The goal of this Midcareer Investigator Award in Patient-Oriented Research is to enhance Dr. Scott
Halpern’s ability to mentor students, residents, post-doctoral fellows, and junior faculty in developing and
testing strategies to improve fairness in the enrollment and analysis of randomized clinical trials (RCTs) among
patients with acute and chronic respiratory failure, thereby leading to more equitable care for such patients.
During his initial K24, Dr. Halpern completed 3 scientific aims that help augment the efficiency of such RCTs,
and 3 career development goals that made him a more effective mentor. Milestones completed during the
initial K24 include his primarily mentoring 7 new individuals to receive NIH K awards and 8 mentees to earn 14
R01 or equivalent independent research grants. Motivated by his team’s increased commitments to health
equity, this renewal K24 proposes new scientific aims that will improve the equity of enrollment in and analysis
of respiratory failure RCTs while helping Dr. Halpern develop new skills in training more junior mentors,
building infrastructures that catalyze successful mentorship, and developing and applying equitable prediction
models to guide care and predict outcomes for patients with acute and chronic respiratory failure.
The new scientific aims of this K24 renewal will leverage the resources and patients enrolling in several
new initiatives of Dr. Halpern’s Palliative and Advanced Illness Research (PAIR) Center. Aims 1a and 1b will
test the hypotheses that using mobile patient recruitment strategies and behavioral economic approaches to
framing consent decisions will improve the diversity and representativeness of respiratory failure RCTs. These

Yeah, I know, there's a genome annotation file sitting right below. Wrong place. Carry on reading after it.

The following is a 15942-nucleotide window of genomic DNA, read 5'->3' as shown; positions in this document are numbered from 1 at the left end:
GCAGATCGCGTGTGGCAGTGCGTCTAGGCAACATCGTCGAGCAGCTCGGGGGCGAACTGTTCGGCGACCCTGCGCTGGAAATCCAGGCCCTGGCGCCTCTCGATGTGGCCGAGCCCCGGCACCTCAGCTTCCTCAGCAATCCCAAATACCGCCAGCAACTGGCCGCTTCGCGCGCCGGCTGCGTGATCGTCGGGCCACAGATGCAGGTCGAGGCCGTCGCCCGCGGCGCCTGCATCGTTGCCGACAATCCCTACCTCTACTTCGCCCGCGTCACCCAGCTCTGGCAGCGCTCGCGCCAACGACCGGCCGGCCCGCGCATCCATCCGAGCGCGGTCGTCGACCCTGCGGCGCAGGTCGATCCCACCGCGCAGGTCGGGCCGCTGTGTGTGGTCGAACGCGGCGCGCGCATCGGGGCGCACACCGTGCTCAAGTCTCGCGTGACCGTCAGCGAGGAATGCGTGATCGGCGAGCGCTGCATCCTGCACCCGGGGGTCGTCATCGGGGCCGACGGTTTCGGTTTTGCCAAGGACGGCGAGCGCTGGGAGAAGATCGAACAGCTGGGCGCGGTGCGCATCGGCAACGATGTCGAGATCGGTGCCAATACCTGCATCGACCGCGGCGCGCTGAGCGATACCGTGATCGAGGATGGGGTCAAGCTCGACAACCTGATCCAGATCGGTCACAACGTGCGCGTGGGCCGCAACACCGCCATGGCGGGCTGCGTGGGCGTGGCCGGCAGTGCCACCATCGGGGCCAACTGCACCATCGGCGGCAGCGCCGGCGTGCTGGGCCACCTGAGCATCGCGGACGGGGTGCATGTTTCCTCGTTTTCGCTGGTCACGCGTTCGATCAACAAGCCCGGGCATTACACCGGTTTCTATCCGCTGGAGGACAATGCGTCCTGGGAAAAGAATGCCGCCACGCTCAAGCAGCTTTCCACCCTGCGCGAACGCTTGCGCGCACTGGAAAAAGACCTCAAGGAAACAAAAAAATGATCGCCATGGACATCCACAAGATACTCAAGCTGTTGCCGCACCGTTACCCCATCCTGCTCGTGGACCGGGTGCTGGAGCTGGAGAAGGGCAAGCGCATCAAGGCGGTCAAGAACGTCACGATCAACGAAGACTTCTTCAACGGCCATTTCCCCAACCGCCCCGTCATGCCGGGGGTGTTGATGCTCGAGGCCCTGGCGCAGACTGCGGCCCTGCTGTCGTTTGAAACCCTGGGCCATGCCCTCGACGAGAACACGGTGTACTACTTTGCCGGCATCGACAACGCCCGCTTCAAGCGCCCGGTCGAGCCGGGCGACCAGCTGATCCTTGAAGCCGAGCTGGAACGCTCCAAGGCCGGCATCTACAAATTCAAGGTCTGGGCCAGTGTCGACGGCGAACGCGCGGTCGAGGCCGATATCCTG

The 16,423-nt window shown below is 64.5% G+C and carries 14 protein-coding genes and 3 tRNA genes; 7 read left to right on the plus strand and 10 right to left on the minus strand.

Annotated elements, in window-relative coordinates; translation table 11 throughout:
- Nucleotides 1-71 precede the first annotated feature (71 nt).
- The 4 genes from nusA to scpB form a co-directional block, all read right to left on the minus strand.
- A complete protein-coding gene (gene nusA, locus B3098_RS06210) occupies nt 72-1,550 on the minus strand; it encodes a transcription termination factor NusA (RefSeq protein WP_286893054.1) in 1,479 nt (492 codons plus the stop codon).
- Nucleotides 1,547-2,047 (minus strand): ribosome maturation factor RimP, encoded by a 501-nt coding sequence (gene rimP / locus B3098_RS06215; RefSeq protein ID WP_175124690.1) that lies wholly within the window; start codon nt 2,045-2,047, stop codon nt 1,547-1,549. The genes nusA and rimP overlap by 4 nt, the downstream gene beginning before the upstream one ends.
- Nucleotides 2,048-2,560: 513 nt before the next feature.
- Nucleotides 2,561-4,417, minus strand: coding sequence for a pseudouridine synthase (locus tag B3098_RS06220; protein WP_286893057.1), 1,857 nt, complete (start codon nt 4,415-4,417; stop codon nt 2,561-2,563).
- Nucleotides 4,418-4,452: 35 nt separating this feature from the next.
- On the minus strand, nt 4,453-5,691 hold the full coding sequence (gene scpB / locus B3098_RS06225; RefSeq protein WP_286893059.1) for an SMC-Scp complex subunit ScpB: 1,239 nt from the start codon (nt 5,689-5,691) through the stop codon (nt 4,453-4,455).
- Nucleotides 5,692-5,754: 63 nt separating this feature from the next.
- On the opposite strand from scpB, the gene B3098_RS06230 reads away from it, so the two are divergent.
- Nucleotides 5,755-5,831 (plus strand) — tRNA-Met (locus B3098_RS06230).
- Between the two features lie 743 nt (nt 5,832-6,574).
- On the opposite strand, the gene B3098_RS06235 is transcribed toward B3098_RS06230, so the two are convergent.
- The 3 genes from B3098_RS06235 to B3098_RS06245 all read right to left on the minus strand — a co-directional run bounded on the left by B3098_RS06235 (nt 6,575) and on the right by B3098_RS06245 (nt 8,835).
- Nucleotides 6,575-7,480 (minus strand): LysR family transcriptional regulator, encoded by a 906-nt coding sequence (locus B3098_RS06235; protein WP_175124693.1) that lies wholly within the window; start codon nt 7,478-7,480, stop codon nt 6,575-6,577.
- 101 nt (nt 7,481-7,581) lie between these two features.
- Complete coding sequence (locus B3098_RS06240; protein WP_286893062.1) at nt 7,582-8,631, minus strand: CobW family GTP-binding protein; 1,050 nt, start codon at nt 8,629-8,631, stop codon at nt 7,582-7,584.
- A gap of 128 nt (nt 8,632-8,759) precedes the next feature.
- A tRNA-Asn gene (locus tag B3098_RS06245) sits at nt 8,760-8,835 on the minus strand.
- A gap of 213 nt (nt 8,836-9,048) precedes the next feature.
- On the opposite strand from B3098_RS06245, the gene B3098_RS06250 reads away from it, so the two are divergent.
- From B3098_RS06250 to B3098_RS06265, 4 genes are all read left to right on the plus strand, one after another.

aims will leverage parallel insights being developed through his recently established Behavioral Economics to
Transform Trial Enrollment Representativeness (BETTER) Center, funded by the American Heart Association
to enable more equitable enrollment in cardiovascular RCTs. Dr. Halpern will also lead qualitative interviews
among patients with acute and chronic respiratory failure engaged in prospective cohort studies led by several
of his mentees. Aims 2a and 2b will use patient-level data from 15 RCTs completed by the PAIR Center or
NHLBI’s ARDSNet and PETAL Networks to determine whether the 7 predictive models most commonly used
for risk adjustment in respiratory failure RCTs perform equitably across groups defined by race, ethnicity, and
sex, and to identify features of these models that are associated with inequitable performance. These latter
aims will provide essential insights for Dr. Halpern’s team’s future efforts to develop more equitable models.
Renewal of this K24 award would enable Dr. Halpern to quell growth in his administrative
responsibilities and thus (1) maintain the time he currently commits to mentoring, (2) attend meetings to learn
from more senior mentors and research leaders and to train his junior faculty mentees to develop their own
mentoring skills, and (3) grow his national impact on POR mentoring by supporting his training in research
leadership and growth of the “Junior Faculty Visiting Professor Program” he established under his original K24.